- Employment offer letter including position and salary.
- Copy of tax records or similar financial records that demonstrate the ability to pay the employee the prevailing wage for the job
- Employer Address, telephone, fax numbers, and email addresses of company officers involved in the H-1B petition
- Employer Tax ID number
- Name and title of direct supervisor
- Description of the employer’s business and the business date of inception
- Copy of Company’s Articles of Organization issued by the state government
- Number of current employees at sponsoring company
- Number of current employees with H-1B visas at sponsoring company
- Copy of relevant marketing material describing the employer and its business
Process to Apply for an H-1B Visa
Since 2020, all potential H-1B Cap petitioner employers must complete a registration process that is open between March 1st and March 20th of each year. Petitioners must first create an H-1B registration account which can be done as early as February 24th, then they must register each prospective beneficiary for the lottery for an nonrefundable fee of $10.00, starting at noon ET on March 1, through March 20th each year.
The lottery selection will be done after the registration period closes, so it is not required to register on March 1st. If a registration for a prospective beneficiary is selected for an H1b Visa, then the company will be able to submit a complete application. USCIS intends to notify the H1B lottery winners by March 31st each year.
Below are the three stages for submitting a complete H-1B visa application (estimated duration is in parenthesis).
Retrieving the prevailing wage from the Bureau of Labor Statistics for the position offered in the location where it will be performed (1 day).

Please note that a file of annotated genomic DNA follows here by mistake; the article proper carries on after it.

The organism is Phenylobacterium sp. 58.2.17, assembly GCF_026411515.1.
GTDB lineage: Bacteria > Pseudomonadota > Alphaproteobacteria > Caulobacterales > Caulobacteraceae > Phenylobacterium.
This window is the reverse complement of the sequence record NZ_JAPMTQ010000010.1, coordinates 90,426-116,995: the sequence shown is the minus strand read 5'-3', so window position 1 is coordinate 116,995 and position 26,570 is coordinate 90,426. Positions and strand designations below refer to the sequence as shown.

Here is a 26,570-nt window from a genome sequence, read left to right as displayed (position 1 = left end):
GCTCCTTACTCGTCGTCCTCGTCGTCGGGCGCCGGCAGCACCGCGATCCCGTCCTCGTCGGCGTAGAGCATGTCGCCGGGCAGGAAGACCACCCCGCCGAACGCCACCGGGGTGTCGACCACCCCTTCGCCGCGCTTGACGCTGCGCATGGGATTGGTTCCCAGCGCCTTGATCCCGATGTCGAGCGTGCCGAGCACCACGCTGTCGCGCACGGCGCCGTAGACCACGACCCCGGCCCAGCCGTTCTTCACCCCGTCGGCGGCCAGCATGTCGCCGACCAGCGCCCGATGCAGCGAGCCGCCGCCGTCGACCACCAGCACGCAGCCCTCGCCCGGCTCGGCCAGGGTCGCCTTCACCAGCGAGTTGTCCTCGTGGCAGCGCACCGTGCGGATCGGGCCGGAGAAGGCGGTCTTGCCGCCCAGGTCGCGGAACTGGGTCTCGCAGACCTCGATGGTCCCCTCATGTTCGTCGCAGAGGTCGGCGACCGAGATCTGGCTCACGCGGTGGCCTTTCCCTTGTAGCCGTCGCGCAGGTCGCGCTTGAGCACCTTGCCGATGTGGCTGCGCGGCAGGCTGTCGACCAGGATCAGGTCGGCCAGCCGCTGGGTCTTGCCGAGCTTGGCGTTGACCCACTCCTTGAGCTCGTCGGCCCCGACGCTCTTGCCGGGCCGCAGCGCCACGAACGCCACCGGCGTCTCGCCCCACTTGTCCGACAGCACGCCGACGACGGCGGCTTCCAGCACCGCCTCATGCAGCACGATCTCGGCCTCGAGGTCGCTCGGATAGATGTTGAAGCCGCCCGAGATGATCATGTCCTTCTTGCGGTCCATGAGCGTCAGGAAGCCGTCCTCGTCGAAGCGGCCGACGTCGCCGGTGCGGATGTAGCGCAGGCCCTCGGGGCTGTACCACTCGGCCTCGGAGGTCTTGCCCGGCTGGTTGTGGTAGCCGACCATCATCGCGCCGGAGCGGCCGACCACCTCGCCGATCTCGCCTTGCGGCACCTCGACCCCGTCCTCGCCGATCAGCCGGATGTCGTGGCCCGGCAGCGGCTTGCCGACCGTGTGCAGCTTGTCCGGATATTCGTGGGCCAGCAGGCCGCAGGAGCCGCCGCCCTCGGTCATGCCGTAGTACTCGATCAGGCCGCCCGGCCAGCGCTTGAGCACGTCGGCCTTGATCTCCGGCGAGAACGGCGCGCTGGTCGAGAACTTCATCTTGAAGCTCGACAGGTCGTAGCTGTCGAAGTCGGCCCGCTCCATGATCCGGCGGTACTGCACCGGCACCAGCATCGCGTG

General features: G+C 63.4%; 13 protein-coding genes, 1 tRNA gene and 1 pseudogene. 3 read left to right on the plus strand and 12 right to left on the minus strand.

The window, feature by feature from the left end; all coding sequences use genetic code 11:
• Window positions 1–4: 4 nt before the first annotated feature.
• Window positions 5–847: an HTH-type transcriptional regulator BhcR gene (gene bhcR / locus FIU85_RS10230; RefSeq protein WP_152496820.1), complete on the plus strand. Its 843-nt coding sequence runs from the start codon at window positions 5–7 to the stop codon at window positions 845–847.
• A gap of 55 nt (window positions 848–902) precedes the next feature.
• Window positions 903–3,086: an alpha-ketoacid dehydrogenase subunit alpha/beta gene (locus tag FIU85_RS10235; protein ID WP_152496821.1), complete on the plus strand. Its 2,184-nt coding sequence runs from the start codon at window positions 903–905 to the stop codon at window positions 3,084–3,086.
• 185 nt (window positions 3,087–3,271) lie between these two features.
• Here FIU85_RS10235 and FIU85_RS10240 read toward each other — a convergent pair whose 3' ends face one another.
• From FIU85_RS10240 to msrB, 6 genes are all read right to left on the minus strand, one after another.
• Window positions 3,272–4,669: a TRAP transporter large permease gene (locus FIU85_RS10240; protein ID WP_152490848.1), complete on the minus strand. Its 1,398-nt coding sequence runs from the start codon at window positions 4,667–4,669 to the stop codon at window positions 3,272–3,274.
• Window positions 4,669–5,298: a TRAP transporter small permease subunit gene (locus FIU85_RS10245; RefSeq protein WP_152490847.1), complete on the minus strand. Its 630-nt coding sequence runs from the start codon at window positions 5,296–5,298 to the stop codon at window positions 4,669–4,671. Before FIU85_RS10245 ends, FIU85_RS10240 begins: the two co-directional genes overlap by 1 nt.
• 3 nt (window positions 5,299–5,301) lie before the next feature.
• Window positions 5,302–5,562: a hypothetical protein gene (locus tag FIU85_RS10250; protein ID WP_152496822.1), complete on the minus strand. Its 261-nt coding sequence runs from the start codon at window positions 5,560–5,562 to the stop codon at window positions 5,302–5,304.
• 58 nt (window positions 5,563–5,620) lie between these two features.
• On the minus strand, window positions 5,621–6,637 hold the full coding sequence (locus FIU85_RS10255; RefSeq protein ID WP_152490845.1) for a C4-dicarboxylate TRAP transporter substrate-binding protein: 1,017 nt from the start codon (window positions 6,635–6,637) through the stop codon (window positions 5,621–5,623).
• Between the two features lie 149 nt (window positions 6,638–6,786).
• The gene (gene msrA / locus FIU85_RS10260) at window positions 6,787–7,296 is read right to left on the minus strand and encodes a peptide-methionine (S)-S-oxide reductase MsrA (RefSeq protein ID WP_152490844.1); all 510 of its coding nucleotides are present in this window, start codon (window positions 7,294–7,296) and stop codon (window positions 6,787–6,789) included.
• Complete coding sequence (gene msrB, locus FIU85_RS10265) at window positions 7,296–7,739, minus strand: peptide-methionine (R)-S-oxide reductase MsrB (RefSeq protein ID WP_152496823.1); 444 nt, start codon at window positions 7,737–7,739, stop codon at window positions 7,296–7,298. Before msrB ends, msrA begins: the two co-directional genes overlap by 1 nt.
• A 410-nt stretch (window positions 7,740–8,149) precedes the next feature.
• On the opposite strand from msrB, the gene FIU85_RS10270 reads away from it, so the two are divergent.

The prevailing wage for a position may be obtained from the Foreign Labor Certification Data Center’s Online Wage Library for prevailing wage determinations.
Obtaining approval of the labor condition application (LCA), form ETA 9035 by the U.S. Dept. of Labor (Approximately 1-4 weeks), attesting to compliance with the requirements of the H-1B, H-1B1 or E-3 program.
In order to file an LCA the employer must be registered with the Foreign Labor Application Gateway System (FLAG System) of the U.S. Department of Labor.
NOTE LCAs may not be submitted more than 6 months before the beginning date of the period of employment.
Filing and obtaining approval of the H-1B visa application, consisting of forms: I-129, I-129 H and I-129 W (Approximately 90-180 days).
In certain circumstances, the USCIS may issue an RFE (request for further evidence) requesting additional documentation to support the application. If an RFE is issued, it is important to work with the attorney to provide the additional information to USCIS and to prepare a response with the appropriate analysis and legal arguments. This last scenario would increase the amount of time required to complete the process and increase the legal fees due, depending on the amount of additional work required.
Note: Time estimates vary depending on the volume and processing times of the different U.S. Immigration Service centers.
What are the Costs to Apply for an H-1B Visa?
- The H1B attorney fees / (see our legal fees for an H1B visa), and
- The H-1B visa USCIS filing fees for an I-129, an Employment Fund Fee depending upon size of the company ($750-$1.500, varies depending on number of employees and on weather the company is a non-profit research institution), a visa fraud fee of $500.00 (for an initial visa not a renewal), a Public law 111-230 fee of $2,000 (for companies with more than 50 employees & more than 50% of employees in H1B status, except if the company is renewing the visa for a current employee) plus the fee for an I-907 if requesting premium processing when available (always verify the USCIS filing fees as these change regularly)